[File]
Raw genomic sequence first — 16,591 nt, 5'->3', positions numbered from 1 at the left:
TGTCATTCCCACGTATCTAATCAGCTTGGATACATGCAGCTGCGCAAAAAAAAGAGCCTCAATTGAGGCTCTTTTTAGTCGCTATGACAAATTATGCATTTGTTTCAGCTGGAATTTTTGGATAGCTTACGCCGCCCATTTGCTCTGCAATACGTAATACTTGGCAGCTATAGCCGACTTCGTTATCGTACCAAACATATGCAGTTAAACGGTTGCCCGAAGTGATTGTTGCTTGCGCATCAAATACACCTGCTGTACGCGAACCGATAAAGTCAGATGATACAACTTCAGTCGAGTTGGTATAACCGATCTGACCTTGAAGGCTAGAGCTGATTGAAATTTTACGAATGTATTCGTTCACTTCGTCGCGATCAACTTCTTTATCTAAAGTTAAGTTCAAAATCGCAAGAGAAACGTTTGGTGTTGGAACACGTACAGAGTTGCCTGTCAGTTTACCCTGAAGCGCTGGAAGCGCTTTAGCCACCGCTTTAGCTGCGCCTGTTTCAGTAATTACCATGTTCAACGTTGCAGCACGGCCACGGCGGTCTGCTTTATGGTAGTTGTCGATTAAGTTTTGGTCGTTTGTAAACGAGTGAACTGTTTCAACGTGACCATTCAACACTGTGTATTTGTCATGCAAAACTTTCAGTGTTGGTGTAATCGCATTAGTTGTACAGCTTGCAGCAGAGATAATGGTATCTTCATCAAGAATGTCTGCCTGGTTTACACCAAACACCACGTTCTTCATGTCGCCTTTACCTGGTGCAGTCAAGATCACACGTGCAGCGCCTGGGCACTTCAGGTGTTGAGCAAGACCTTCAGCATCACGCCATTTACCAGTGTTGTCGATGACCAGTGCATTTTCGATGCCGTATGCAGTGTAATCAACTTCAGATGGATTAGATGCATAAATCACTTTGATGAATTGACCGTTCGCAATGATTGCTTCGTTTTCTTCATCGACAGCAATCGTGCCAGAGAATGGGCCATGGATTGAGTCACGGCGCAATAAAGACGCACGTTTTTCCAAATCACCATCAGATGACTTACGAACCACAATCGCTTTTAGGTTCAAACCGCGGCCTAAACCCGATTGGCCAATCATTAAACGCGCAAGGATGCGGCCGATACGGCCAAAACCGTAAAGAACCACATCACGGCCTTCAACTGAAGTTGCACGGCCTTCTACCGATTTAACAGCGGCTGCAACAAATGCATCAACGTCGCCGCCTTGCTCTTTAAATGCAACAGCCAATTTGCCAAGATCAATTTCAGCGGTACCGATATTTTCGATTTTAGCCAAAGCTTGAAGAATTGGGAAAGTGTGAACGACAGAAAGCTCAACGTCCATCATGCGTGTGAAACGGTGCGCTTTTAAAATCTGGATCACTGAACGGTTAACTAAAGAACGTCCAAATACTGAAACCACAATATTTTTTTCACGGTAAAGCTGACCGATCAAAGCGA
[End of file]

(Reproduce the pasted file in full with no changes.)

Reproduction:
Raw genomic sequence first — 16,591 nt, 5'->3', positions numbered from 1 at the left:
TGTCATTCCCACGTATCTAATCAGCTTGGATACATGCAGCTGCGCAAAAAAAAGAGCCTCAATTGAGGCTCTTTTTAGTCGCTATGACAAATTATGCATTTGTTTCAGCTGGAATTTTTGGATAGCTTACGCCGCCCATTTGCTCTGCAATACGTAATACTTGGCAGCTATAGCCGACTTCGTTATCGTACCAAACATATGCAGTTAAACGGTTGCCCGAAGTGATTGTTGCTTGCGCATCAAATACACCTGCTGTACGCGAACCGATAAAGTCAGATGATACAACTTCAGTCGAGTTGGTATAACCGATCTGACCTTGAAGGCTAGAGCTGATTGAAATTTTACGAATGTATTCGTTCACTTCGTCGCGATCAACTTCTTTATCTAAAGTTAAGTTCAAAATCGCAAGAGAAACGTTTGGTGTTGGAACACGTACAGAGTTGCCTGTCAGTTTACCCTGAAGCGCTGGAAGCGCTTTAGCCACCGCTTTAGCTGCGCCTGTTTCAGTAATTACCATGTTCAACGTTGCAGCACGGCCACGGCGGTCTGCTTTATGGTAGTTGTCGATTAAGTTTTGGTCGTTTGTAAACGAGTGAACTGTTTCAACGTGACCATTCAACACTGTGTATTTGTCATGCAAAACTTTCAGTGTTGGTGTAATCGCATTAGTTGTACAGCTTGCAGCAGAGATAATGGTATCTTCATCAAGAATGTCTGCCTGGTTTACACCAAACACCACGTTCTTCATGTCGCCTTTACCTGGTGCAGTCAAGATCACACGTGCAGCGCCTGGGCACTTCAGGTGTTGAGCAAGACCTTCAGCATCACGCCATTTACCAGTGTTGTCGATGACCAGTGCATTTTCGATGCCGTATGCAGTGTAATCAACTTCAGATGGATTAGATGCATAAATCACTTTGATGAATTGACCGTTCGCAATGATTGCTTCGTTTTCTTCATCGACAGCAATCGTGCCAGAGAATGGGCCATGGATTGAGTCACGGCGCAATAAAGACGCACGTTTTTCCAAATCACCATCAGATGACTTACGAACCACAATCGCTTTTAGGTTCAAACCGCGGCCTAAACCCGATTGGCCAATCATTAAACGCGCAAGGATGCGGCCGATACGGCCAAAACCGTAAAGAACCACATCACGGCCTTCAACTGAAGTTGCACGGCCTTCTACCGATTTAACAGCGGCTGCAACAAATGCATCAACGTCGCCGCCTTGCTCTTTAAATGCAACAGCCAATTTGCCAAGATCAATTTCAGCGGTACCGATATTTTCGATTTTAGCCAAAGCTTGAAGAATTGGGAAAGTGTGAACGACAGAAAGCTCAACGTCCATCATGCGTGTGAAACGGTGCGCTTTTAAAATCTGGATCACTGAACGGTTAACTAAAGAACGTCCAAATACTGAAACCACAATATTTTTTTCACGGTAAAGCTGACCGATCAAAGCGA